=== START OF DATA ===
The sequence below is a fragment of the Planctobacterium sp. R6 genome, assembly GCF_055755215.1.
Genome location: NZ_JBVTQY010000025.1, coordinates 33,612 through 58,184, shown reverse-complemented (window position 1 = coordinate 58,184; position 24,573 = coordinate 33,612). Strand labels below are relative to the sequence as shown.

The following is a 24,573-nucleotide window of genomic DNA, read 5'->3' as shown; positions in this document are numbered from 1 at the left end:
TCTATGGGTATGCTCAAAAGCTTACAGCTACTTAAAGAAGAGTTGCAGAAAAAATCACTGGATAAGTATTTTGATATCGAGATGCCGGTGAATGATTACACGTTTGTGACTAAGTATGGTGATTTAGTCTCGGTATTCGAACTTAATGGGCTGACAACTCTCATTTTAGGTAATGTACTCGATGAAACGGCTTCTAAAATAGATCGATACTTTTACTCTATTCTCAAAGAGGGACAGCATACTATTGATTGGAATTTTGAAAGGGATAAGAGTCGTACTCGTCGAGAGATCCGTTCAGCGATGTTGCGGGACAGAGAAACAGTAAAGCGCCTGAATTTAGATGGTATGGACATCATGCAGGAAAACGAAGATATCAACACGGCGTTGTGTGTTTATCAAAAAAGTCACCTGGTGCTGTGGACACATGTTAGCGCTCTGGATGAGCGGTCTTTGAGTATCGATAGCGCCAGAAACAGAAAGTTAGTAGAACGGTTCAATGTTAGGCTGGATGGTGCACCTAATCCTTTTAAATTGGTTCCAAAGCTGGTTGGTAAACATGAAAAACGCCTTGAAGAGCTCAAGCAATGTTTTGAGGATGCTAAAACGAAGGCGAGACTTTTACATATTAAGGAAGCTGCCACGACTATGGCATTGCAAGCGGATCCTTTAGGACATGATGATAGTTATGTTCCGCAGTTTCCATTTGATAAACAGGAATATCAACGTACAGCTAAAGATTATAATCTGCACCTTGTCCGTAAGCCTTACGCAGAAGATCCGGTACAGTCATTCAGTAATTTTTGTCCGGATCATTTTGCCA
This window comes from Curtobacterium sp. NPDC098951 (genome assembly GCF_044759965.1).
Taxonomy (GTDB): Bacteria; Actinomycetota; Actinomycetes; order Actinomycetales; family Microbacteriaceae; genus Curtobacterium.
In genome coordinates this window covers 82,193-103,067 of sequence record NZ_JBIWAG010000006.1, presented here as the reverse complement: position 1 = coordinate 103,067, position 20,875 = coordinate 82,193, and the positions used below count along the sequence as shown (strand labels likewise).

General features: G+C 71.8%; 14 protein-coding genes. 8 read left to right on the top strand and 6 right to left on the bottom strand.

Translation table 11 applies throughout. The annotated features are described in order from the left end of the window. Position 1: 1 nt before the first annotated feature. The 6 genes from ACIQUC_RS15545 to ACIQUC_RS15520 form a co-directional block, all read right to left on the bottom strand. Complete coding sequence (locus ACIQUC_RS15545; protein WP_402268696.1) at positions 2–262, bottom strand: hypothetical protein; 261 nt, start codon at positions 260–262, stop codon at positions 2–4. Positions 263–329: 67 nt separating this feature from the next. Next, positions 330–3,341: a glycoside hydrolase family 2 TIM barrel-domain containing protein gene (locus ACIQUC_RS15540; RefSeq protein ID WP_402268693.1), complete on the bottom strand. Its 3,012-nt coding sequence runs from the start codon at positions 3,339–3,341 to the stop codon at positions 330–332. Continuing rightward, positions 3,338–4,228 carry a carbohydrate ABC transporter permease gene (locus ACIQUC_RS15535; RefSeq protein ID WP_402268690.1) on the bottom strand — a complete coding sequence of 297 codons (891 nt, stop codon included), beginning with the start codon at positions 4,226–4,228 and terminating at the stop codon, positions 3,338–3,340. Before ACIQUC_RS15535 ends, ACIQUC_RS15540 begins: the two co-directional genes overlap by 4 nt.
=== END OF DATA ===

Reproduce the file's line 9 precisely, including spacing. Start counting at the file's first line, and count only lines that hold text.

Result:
Translation table 11 applies throughout. The annotated features are described in order from the left end of the window. Position 1: 1 nt before the first annotated feature. The 6 genes from ACIQUC_RS15545 to ACIQUC_RS15520 form a co-directional block, all read right to left on the bottom strand. Complete coding sequence (locus ACIQUC_RS15545; protein WP_402268696.1) at positions 2–262, bottom strand: hypothetical protein; 261 nt, start codon at positions 260–262, stop codon at positions 2–4. Positions 263–329: 67 nt separating this feature from the next. Next, positions 330–3,341: a glycoside hydrolase family 2 TIM barrel-domain containing protein gene (locus ACIQUC_RS15540; RefSeq protein ID WP_402268693.1), complete on the bottom strand. Its 3,012-nt coding sequence runs from the start codon at positions 3,339–3,341 to the stop codon at positions 330–332. Continuing rightward, positions 3,338–4,228 carry a carbohydrate ABC transporter permease gene (locus ACIQUC_RS15535; RefSeq protein ID WP_402268690.1) on the bottom strand — a complete coding sequence of 297 codons (891 nt, stop codon included), beginning with the start codon at positions 4,226–4,228 and terminating at the stop codon, positions 3,338–3,340. Before ACIQUC_RS15535 ends, ACIQUC_RS15540 begins: the two co-directional genes overlap by 4 nt.